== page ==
Restoration is projected to begin at the 118-year-old St Francis of Assisi RC church, Belmont, at the end of March. St Francis was closed in 2010 because of structural issues: a leaking roof, termite infestation and porous walls, which made the building unsafe. Masses have been held at the pastoral centre which was subsequently constructed.
Built in 1903, the church was added to the list of National Heritage sites by the National Trust mid last year. Restoration will be executed in phases and funding support is being promoted by the parish.
A video has been prepared in which Archbishop Jason Gordon calls for support to “restore this beautiful chapel”. He referred to the rich history of Belmont, which has produced contributors to culture and art as well as “presidents and cultural artisans”.
A building committee has been established comprising parish priest Fr Thomas Lawson OP, Douglas James who is chairman of the committee, the project manager Nataki Hypolite, architect Douglas Walker, quantity surveyor Ken Mc Mayo, structural engineer Danielle Steele, accountant Seamus Clarke, parish finance officer Michael Gadjadar, civil engineer Earl Wilson, Carole Smart, and public relations officer for the committee, Jose Nivet.
In an interview on January 15, Nivet said the first phase is expected to begin at the end of March 2021. It will entail the “upper part of the building” which will involve replacement of the roof, replacement of electricals e.g., fans and lights, restoration of the 30 clerestory windows and new frames installed. Nivet said the windows consisted of coloured glass with roundels.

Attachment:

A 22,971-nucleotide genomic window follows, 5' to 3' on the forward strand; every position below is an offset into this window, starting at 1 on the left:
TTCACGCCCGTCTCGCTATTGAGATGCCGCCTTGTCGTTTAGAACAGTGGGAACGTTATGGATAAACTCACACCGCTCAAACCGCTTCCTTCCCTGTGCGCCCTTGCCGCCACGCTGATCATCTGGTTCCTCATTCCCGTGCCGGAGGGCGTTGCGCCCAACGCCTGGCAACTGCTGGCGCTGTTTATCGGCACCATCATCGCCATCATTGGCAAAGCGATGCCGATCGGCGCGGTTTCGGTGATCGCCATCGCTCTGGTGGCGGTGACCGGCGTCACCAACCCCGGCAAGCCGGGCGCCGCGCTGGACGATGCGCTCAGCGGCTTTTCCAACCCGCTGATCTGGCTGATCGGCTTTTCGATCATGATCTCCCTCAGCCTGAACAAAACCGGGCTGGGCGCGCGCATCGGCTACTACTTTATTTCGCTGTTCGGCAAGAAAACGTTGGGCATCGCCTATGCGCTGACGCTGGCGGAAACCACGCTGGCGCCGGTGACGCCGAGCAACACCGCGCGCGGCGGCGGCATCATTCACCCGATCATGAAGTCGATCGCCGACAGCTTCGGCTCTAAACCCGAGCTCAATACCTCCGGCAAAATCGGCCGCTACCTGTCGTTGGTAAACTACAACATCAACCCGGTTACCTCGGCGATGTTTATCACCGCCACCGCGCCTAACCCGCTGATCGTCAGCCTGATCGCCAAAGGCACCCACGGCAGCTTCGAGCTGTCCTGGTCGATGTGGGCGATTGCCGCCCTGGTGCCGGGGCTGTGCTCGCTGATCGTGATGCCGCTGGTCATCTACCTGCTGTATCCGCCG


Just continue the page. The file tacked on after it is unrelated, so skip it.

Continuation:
“It is 118-year-old glass so whatever glass we have we are going to be keeping because as a heritage site we have to maintain whatever is there,” he said.
Attention will be given to the walls of the church and removal of Portland cement which was used about 15 years ago. Nivet said, “any foundation work which is minimal will be done.”
Although funds were raised by the parish to proceed with the first phase, which was estimated at TT$4.7 million, fundraising must continue. Nivet said tenders have been submitted for the electrical work and windows inclusive of stained glass. The main tender for the roofing will go out next month.
Following the receipt of tenders, a tender committee with some members from the building committee, will go through them. An approval committee will review and sign off.
Nivet said the Archdiocese is fully informed of every step and have copies of the tenders publicised. “We submitted all documents to the Chancery’s building committee, and we’ve gotten feedback from them,” he added.
Nivet said after phase one the church may be accessible to parishioners. Phase two will progress with other areas of the church.
Donations can be credited to the parish’s account at Republic Bank, Woodbrook branch:510800063201.